Take the 2-minute tour ×
Stack Overflow is a question and answer site for professional and enthusiast programmers. It's 100% free, no registration required.

This question already has an answer here:

You are given an Array of numbers and they are unsorted/random order. You are supposed to find the longest sequence of consecutive numbers in the array. Note the sequence need not be in sorted order within the array. Here is an example :

Input :

A[] = {10,21,45,22,7,2,67,19,13,45,12,11,18,16,17,100,201,20,101}  

Output is :

{16,17,18,19,20,21,22}  

The solution needs to be of O(n) complexity.

I am told that the solution involves using a hash table and I did come across few implementations that used 2 hash tables. One cannot sort and solve this because sorting would take O(nlgn) which is not what is desired.

share|improve this question

marked as duplicate by templatetypedef, kojiro, Servy, p.s.w.g, Zero Piraeus Jul 18 '13 at 6:32

This question has been asked before and already has an answer. If those answers do not fully address your question, please ask a new question.

1  
Is this homework? –  Dietrich Epp Sep 17 '11 at 7:34
2  
"longest consecutive sequence of numbers" - that would be the whole list. –  Thorbjørn Ravn Andersen Sep 17 '11 at 7:35
    
@dietrich - No this is not a homework –  Anoop Menon Sep 17 '11 at 7:38
    
@Thorbj0m - How is that possible ? The whole iist isn't entirely made up on consecutive numbers placed in an unsorted/random manner right ? –  Anoop Menon Sep 17 '11 at 7:38
2  
Radix sort only needs the elements to be of constant size to get O(n), and they are. –  harold Sep 17 '11 at 10:33

8 Answers 8

up vote 4 down vote accepted

Here is a solution in Python that uses just a single hash set and doesn't do any fancy interval merging.

def destruct_directed_run(num_set, start, direction):
  while start in num_set:
    num_set.remove(start)
    start += direction
  return start

def destruct_single_run(num_set):
  arbitrary_member = iter(num_set).next()
  bottom = destruct_directed_run(num_set, arbitrary_member, -1) 
  top = destruct_directed_run(num_set, arbitrary_member + 1, 1)
  return range(bottom + 1, top)

def max_run(data_set):
  nums = set(data_set)
  best_run = []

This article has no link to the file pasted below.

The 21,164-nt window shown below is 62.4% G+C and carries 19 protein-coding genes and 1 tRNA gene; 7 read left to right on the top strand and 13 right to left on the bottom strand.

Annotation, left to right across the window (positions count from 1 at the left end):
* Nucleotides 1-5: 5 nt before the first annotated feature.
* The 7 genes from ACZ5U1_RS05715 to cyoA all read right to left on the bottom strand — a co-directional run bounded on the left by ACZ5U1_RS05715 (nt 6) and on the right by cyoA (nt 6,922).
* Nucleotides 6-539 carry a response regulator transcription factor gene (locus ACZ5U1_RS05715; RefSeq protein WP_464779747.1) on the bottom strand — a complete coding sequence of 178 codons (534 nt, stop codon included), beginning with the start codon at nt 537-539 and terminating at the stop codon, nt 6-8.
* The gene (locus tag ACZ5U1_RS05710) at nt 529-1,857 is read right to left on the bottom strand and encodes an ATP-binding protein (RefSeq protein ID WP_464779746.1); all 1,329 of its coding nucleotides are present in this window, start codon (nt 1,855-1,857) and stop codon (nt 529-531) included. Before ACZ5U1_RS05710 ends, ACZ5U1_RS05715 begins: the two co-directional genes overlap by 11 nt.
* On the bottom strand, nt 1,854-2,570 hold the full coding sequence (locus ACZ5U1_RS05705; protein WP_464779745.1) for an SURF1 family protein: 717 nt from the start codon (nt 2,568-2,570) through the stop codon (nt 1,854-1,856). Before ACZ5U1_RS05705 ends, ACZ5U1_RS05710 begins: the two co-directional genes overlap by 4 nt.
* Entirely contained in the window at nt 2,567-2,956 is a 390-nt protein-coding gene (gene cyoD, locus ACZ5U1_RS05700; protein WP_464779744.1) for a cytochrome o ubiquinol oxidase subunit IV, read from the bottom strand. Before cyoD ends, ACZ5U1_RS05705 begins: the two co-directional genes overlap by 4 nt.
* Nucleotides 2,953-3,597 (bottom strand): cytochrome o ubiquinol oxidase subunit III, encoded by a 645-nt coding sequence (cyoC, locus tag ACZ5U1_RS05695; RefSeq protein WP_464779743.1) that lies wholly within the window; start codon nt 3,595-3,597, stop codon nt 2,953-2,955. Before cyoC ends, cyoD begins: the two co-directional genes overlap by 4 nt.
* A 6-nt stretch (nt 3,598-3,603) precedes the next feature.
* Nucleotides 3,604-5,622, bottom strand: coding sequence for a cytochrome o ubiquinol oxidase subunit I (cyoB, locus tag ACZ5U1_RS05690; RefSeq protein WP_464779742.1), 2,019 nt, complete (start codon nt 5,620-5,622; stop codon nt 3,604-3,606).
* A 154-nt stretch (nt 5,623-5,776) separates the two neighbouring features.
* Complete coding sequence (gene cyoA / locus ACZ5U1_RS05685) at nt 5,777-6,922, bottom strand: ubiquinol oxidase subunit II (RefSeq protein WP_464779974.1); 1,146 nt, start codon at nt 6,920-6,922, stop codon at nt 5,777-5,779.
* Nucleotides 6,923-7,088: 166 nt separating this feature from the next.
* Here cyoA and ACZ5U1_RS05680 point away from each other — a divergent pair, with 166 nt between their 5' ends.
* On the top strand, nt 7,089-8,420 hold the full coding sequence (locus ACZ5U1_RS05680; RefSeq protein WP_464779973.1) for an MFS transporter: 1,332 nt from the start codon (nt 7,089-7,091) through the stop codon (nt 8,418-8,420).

while nums:
    cur_run = destruct_single_run(nums)
    if len(cur_run) > len(best_run):
      best_run = cur_run
  return best_run

def test_max_run(data_set, expected):
  actual = max_run(data_set)
  print data_set, actual, expected, 'Pass' if expected == actual else 'Fail'

print test_max_run([10,21,45,22,7,2,67,19,13,45,12,11,18,16,17,100,201,20,101], range(16, 23))
print test_max_run([1,2,3], range(1, 4))
print max_run([1,3,5]), 'any singleton output fine'
share|improve this answer
    
I am having a little trouble understanding the python code and the range() argument you opted to pass. –  Anoop Menon Sep 17 '11 at 10:19
    
@AnoopMenon test_max_run is a unit-test and the range is the expected range that max_run should return for the data_set. –  HGF Aug 11 '13 at 1:03

You could have two tables:

  • Start table: (start-point, length)
  • End table: (ending-point, length)

When adding a new item, you would check:

  • Does value + 1 exist in start table? If so, delete it and create a new entry of (value, length + 1) where length is the "current" length. You'd also update the end table with the same end point but greater length.
  • Does value - 1 exist in the end table? If so, delete it and create a new entry of (value, length + 1), and this time update the start table (the starting position will be the same, but the length will be increased)

If both conditions hold, then you're effectively stitching two existing sequences together - replace the four existing entries with two new entries, representing the single longer sequence.

If neither condition holds, you just create a new entry of length 1 in both tables.

After all the values have been added, you can just iterate over the start table to find the key with the largest value.

I think this would work, and would be O(n) if we assume O(1) hash lookup/add/delete.

EDIT: C# implementation. It took a little while to get right, but I think it works :)

using System;
using System.Collections.Generic;

class Test
{
    static void Main(string[] args)
    {
        int[] input = {10,21,45,22,7,2,67,19,13,45,12,
                11,18,16,17,100,201,20,101};

        Dictionary<int, int> starts = new Dictionary<int, int>();
        Dictionary<int, int> ends = new Dictionary<int, int>();

        foreach (var value in input)
        {
            int startLength;
            int endLength;
            bool extendsStart = starts.TryGetValue(value + 1,
                                                   out startLength);
            bool extendsEnd = ends.TryGetValue(value - 1,
                                               out endLength);

            // Stitch together two sequences
            if (extendsStart && extendsEnd)
            {
                ends.Remove(value + 1);